Explores so much themes with ease and efficiency

Many moments of true beauty and emotion


Too short

SCORE: 9.5/10


This review can be also seen at IMPULSE GAMER. Visit the site by pressing the picture above.

Cast: Agnes Barda, JR
Director: Agnes Varda, JR
Screenwriters: Agnes Varda


Movie Review – Top Knot Detective


EXPECTATIONS: Some amusing one-joke premise that would run out of steam by the film’s end.

REVIEW: For those who live in Australia, the 90’s were a great time to watch the weird and wonderful culture of Australian programming. Consisting of surreal shows and films like Eat Carpet from SBS to the Journey to the West series Monkey on ABC, I’ll always be thankful to them for providing the huge amount of enjoyment that make us nostalgic for similar programs.

And now we have Top Knot Detective, a mockumentary about an incredibly bad TV show of the same name and its creator/mastermind Takashi Takamoto (Toshi Okuzaki) who is director, lead actor, writer and editor…well, self-proclaimed anyway. Will it succeed in evoking the same feels that people have had back in the past?


The TV show Top Knot Detective (also known as Ronin Suirai Tantei) revolved around a samurai seeking vengeance on the shadowy conspiracy that murdered his master. With his swords, and the power of deductive reasoning (one of the many great catchphrases), he wanders through feudal Japan, killing ninjas, robots, aliens, penis monsters, you know, the typical creatures one can find in feudal Japan.

While behind the scenes, the show is actually a tension-filled back and forth between its ego-maniacal and unruly star, Takashi Takimoto, his co-stars (most of them having negative feedback) and their corporate masters at Sutaffu.


The story takes us through the development of the show and the story is so surrealistic and random, that it comes off more endearing rather than grating. The filmmakers’ enthusiasm and knowledge is seething throughout and it is very infectious. The over-the-top violence, the crazy characters, the catchphrases, the random occurrences, the shoddy film-making provide lots of laughs.

The research in Japanese culture is also well-done, as directors Aaron McCann and Dominic Pearce explore other TV shows, the tokusatsu genre, J-Pop, cosplay and other themes that it adds a lot of verisimilitude to the story. There is a cameo from a particular Japanese musician that people will certainly appreciate. The actors all plays their roles (behind the scenes) so straight that not only does it make the film funnier, but it also adds a surprisingly emotional core that few would expect. Pathos is the last thing that you would expect from Top Knot Detective, but it is there and it works.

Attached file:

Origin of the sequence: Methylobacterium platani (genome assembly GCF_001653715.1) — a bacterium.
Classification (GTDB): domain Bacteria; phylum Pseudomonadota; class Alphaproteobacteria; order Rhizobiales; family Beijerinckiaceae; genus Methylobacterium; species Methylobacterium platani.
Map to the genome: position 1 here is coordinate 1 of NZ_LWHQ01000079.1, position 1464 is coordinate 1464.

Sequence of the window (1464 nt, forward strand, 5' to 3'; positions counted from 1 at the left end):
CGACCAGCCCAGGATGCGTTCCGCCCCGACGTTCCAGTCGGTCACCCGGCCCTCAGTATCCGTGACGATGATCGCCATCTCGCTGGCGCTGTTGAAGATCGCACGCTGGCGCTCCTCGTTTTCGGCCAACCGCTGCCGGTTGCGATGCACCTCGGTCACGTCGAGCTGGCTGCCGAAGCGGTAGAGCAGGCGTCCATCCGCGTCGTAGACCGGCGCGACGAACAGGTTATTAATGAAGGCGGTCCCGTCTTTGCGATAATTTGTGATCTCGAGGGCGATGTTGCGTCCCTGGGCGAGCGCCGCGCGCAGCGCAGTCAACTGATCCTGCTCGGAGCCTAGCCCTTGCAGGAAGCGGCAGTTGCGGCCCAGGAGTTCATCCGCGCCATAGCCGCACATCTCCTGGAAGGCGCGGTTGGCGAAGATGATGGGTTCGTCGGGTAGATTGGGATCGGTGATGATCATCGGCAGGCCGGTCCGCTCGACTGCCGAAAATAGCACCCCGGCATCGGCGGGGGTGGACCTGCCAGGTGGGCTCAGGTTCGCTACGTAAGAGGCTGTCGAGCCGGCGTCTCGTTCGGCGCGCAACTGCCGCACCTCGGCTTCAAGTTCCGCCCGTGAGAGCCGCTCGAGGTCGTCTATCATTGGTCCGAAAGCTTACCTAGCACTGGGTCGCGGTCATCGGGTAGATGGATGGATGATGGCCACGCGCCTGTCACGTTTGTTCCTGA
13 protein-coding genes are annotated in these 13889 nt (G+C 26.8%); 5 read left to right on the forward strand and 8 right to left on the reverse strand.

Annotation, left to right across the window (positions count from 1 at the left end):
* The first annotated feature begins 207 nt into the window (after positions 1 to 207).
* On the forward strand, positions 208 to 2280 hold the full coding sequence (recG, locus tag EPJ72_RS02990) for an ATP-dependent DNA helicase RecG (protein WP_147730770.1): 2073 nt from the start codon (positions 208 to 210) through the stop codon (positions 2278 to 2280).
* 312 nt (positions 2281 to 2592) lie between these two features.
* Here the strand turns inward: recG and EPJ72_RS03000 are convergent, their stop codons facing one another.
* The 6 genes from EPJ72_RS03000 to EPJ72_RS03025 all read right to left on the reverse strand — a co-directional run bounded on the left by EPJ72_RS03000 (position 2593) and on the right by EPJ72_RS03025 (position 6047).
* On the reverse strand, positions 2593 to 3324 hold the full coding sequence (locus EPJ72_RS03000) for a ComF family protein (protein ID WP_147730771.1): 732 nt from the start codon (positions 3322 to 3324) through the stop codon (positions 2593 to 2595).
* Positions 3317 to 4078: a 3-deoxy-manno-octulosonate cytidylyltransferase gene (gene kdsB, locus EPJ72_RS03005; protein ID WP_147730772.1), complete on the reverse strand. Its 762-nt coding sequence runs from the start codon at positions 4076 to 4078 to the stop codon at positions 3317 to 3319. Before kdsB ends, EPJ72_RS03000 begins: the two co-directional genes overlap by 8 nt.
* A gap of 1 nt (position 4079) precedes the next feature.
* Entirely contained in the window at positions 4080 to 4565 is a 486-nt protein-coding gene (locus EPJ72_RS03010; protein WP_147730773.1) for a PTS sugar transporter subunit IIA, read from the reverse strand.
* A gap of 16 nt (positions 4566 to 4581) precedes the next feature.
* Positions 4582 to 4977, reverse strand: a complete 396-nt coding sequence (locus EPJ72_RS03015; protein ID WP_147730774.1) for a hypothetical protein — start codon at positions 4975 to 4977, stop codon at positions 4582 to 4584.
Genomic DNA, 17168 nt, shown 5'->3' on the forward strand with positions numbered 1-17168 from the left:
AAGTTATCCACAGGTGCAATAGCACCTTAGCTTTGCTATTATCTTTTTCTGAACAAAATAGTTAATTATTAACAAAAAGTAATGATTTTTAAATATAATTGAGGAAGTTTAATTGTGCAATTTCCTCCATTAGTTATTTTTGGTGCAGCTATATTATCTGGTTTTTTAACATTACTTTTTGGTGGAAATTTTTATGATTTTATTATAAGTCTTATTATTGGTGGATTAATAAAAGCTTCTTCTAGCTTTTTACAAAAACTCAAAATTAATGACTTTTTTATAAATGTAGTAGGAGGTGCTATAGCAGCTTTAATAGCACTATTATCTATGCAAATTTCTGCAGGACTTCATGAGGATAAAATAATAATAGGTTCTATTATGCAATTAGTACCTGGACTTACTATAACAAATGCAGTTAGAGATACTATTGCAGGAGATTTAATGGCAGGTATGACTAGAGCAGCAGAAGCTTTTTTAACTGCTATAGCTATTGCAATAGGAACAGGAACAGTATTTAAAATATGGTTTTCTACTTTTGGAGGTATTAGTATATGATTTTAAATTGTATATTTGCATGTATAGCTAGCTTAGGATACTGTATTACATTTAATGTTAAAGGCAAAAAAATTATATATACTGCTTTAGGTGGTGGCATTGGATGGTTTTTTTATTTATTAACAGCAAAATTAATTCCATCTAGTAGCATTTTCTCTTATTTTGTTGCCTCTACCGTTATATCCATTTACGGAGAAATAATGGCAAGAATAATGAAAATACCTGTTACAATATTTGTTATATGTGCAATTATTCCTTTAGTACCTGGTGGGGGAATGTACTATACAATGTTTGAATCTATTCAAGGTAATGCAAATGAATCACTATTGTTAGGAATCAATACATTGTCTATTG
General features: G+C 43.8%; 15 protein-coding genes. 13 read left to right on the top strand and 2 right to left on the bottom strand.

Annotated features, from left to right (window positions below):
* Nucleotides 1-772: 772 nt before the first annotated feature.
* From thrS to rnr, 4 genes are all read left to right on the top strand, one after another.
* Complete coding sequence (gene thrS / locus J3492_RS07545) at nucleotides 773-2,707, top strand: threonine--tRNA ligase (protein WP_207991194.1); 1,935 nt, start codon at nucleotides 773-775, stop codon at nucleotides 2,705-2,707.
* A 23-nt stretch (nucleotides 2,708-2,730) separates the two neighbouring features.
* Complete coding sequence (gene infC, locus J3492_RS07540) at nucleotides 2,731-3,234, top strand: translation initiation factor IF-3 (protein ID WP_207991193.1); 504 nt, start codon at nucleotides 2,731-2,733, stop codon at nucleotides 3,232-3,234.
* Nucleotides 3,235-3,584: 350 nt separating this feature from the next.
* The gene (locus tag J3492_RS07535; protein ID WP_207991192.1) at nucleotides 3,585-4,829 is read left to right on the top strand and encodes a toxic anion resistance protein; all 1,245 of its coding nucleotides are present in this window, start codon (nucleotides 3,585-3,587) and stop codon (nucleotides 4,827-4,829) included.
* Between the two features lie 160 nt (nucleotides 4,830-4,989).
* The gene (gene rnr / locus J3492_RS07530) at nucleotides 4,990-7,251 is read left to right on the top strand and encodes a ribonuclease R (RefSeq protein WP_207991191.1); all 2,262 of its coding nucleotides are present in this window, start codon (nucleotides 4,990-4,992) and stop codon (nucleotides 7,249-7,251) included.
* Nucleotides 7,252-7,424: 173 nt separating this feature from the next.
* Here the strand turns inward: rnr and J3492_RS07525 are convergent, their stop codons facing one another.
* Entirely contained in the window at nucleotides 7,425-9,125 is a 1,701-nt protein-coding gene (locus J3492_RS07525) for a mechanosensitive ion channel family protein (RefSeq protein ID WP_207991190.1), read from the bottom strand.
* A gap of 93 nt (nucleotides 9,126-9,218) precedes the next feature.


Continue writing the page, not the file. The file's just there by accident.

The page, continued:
The directors genuinely want to tell a story as well as create an homage/deconstruction of Japanese media genres and thankfully, it succeeds in both parts. It certainly helps that the filmmakers try to make it as realistic as possible, that it could’ve been an actual show. The VHS-look, the notable people like Des Mangan and Lee Chin-chin (associated to SBS [Special Broadcasting Service]) as well as Danger 5 Director Dario Russo making contributions, the trademark yellow subtitles, it’s all here and it adds an air of nostalgia as well as authenticity.

I really enjoyed Top Knot Detective not only as a comedy, but as an homage and surprisingly, even as a drama. It made me feel exactly how I felt back in the early 90’s of watching the surreal late-night programming that it, quite honestly, almost made me shed a tear. Definitely one of the biggest surprises I have seen so far this year and it surely deserves a wider audience. Highly recommended.

P.S – There is an after-credits sequence that had me so pumped that I wanted to see a mockumentary of it immediately.

Quickie Review


Deadpan approach to the insane premise of a TV show works wonders

The amazingly committed actors engender sympathy more than the script allows

The world-building (in this case, TV show building) is so well-realized that you would wish the show actually existed

Incredibly well-researched and articulated in its details of Japanese culture


Does drag a little bit in the second act

SCORE: 9/10

Cast: Toshi Okuzaki, Denis Mangan, Mayu Iwasaki
Director: Aaron McCann, Dominic Pearce
Screenwriters: Aaron McCann, Dominic Pearce

Movie Review – My Scientology Movie


EXPECTATIONS: Something very funny, slightly scary and a little bit profound.